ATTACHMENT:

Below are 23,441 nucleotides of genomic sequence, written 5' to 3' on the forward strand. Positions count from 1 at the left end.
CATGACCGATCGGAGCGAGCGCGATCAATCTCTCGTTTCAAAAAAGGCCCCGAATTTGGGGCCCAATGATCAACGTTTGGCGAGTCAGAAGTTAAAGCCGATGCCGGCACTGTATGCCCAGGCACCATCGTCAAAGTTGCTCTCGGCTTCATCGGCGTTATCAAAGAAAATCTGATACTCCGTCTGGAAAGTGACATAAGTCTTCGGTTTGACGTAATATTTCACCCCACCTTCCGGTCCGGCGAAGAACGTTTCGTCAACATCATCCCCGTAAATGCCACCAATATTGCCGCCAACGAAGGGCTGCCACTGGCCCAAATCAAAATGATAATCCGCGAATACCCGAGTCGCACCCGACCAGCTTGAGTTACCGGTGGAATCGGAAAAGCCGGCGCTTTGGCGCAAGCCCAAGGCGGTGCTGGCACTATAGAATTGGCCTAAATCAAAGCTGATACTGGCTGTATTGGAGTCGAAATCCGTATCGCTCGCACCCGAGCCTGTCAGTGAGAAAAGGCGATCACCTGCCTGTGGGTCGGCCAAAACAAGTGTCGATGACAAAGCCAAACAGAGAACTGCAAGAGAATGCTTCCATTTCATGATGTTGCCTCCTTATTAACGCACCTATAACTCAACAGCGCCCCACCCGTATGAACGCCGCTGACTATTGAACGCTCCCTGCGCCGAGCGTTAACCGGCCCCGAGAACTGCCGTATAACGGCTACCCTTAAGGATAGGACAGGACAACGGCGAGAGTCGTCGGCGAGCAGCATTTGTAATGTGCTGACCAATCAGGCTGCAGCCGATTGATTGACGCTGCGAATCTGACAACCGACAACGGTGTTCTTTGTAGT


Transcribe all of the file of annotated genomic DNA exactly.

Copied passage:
Below are 23,441 nucleotides of genomic sequence, written 5' to 3' on the forward strand. Positions count from 1 at the left end.
CATGACCGATCGGAGCGAGCGCGATCAATCTCTCGTTTCAAAAAAGGCCCCGAATTTGGGGCCCAATGATCAACGTTTGGCGAGTCAGAAGTTAAAGCCGATGCCGGCACTGTATGCCCAGGCACCATCGTCAAAGTTGCTCTCGGCTTCATCGGCGTTATCAAAGAAAATCTGATACTCCGTCTGGAAAGTGACATAAGTCTTCGGTTTGACGTAATATTTCACCCCACCTTCCGGTCCGGCGAAGAACGTTTCGTCAACATCATCCCCGTAAATGCCACCAATATTGCCGCCAACGAAGGGCTGCCACTGGCCCAAATCAAAATGATAATCCGCGAATACCCGAGTCGCACCCGACCAGCTTGAGTTACCGGTGGAATCGGAAAAGCCGGCGCTTTGGCGCAAGCCCAAGGCGGTGCTGGCACTATAGAATTGGCCTAAATCAAAGCTGATACTGGCTGTATTGGAGTCGAAATCCGTATCGCTCGCACCCGAGCCTGTCAGTGAGAAAAGGCGATCACCTGCCTGTGGGTCGGCCAAAACAAGTGTCGATGACAAAGCCAAACAGAGAACTGCAAGAGAATGCTTCCATTTCATGATGTTGCCTCCTTATTAACGCACCTATAACTCAACAGCGCCCCACCCGTATGAACGCCGCTGACTATTGAACGCTCCCTGCGCCGAGCGTTAACCGGCCCCGAGAACTGCCGTATAACGGCTACCCTTAAGGATAGGACAGGACAACGGCGAGAGTCGTCGGCGAGCAGCATTTGTAATGTGCTGACCAATCAGGCTGCAGCCGATTGATTGACGCTGCGAATCTGACAACCGACAACGGTGTTCTTTGTAGT